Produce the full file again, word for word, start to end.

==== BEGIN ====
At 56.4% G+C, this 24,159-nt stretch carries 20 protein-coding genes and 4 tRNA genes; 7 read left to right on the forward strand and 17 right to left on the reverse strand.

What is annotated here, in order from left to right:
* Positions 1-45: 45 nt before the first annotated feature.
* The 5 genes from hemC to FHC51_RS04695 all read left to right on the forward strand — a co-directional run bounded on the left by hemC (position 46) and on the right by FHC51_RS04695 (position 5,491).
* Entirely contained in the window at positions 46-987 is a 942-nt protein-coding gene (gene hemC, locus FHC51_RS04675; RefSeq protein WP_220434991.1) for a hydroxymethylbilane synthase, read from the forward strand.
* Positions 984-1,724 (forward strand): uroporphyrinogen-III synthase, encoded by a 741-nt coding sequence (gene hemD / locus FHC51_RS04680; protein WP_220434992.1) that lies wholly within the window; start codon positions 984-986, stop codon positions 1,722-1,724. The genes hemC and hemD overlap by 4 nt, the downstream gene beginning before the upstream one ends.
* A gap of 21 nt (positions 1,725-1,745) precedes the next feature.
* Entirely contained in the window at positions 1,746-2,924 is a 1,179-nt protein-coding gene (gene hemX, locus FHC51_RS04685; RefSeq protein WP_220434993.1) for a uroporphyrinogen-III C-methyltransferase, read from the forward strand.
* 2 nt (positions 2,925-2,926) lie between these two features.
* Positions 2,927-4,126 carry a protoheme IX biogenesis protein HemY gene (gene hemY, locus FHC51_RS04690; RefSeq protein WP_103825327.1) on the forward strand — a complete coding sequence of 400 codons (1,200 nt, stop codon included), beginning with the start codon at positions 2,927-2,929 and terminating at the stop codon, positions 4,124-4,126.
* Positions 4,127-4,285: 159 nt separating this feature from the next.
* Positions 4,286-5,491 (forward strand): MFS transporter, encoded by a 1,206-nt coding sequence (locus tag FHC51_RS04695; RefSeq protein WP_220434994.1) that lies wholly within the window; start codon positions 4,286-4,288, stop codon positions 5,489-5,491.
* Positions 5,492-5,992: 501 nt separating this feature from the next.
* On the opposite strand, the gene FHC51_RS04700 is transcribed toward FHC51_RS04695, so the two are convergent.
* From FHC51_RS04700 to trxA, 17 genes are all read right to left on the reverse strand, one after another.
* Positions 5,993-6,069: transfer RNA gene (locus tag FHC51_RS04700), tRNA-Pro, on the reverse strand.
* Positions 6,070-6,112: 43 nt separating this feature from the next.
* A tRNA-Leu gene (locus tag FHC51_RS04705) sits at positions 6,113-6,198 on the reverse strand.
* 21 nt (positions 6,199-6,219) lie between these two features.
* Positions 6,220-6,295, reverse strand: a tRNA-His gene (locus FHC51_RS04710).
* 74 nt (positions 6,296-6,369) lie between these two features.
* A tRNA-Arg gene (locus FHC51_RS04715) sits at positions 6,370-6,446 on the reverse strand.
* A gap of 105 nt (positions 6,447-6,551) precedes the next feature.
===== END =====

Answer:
At 56.4% G+C, this 24,159-nt stretch carries 20 protein-coding genes and 4 tRNA genes; 7 read left to right on the forward strand and 17 right to left on the reverse strand.

What is annotated here, in order from left to right:
* Positions 1-45: 45 nt before the first annotated feature.
* The 5 genes from hemC to FHC51_RS04695 all read left to right on the forward strand — a co-directional run bounded on the left by hemC (position 46) and on the right by FHC51_RS04695 (position 5,491).
* Entirely contained in the window at positions 46-987 is a 942-nt protein-coding gene (gene hemC, locus FHC51_RS04675; RefSeq protein WP_220434991.1) for a hydroxymethylbilane synthase, read from the forward strand.
* Positions 984-1,724 (forward strand): uroporphyrinogen-III synthase, encoded by a 741-nt coding sequence (gene hemD / locus FHC51_RS04680; protein WP_220434992.1) that lies wholly within the window; start codon positions 984-986, stop codon positions 1,722-1,724. The genes hemC and hemD overlap by 4 nt, the downstream gene beginning before the upstream one ends.
* A gap of 21 nt (positions 1,725-1,745) precedes the next feature.
* Entirely contained in the window at positions 1,746-2,924 is a 1,179-nt protein-coding gene (gene hemX, locus FHC51_RS04685; RefSeq protein WP_220434993.1) for a uroporphyrinogen-III C-methyltransferase, read from the forward strand.
* 2 nt (positions 2,925-2,926) lie between these two features.
* Positions 2,927-4,126 carry a protoheme IX biogenesis protein HemY gene (gene hemY, locus FHC51_RS04690; RefSeq protein WP_103825327.1) on the forward strand — a complete coding sequence of 400 codons (1,200 nt, stop codon included), beginning with the start codon at positions 2,927-2,929 and terminating at the stop codon, positions 4,124-4,126.
* Positions 4,127-4,285: 159 nt separating this feature from the next.
* Positions 4,286-5,491 (forward strand): MFS transporter, encoded by a 1,206-nt coding sequence (locus tag FHC51_RS04695; RefSeq protein WP_220434994.1) that lies wholly within the window; start codon positions 4,286-4,288, stop codon positions 5,489-5,491.
* Positions 5,492-5,992: 501 nt separating this feature from the next.
* On the opposite strand, the gene FHC51_RS04700 is transcribed toward FHC51_RS04695, so the two are convergent.
* From FHC51_RS04700 to trxA, 17 genes are all read right to left on the reverse strand, one after another.
* Positions 5,993-6,069: transfer RNA gene (locus tag FHC51_RS04700), tRNA-Pro, on the reverse strand.
* Positions 6,070-6,112: 43 nt separating this feature from the next.
* A tRNA-Leu gene (locus tag FHC51_RS04705) sits at positions 6,113-6,198 on the reverse strand.
* 21 nt (positions 6,199-6,219) lie between these two features.
* Positions 6,220-6,295, reverse strand: a tRNA-His gene (locus FHC51_RS04710).
* 74 nt (positions 6,296-6,369) lie between these two features.
* A tRNA-Arg gene (locus FHC51_RS04715) sits at positions 6,370-6,446 on the reverse strand.
* A gap of 105 nt (positions 6,447-6,551) precedes the next feature.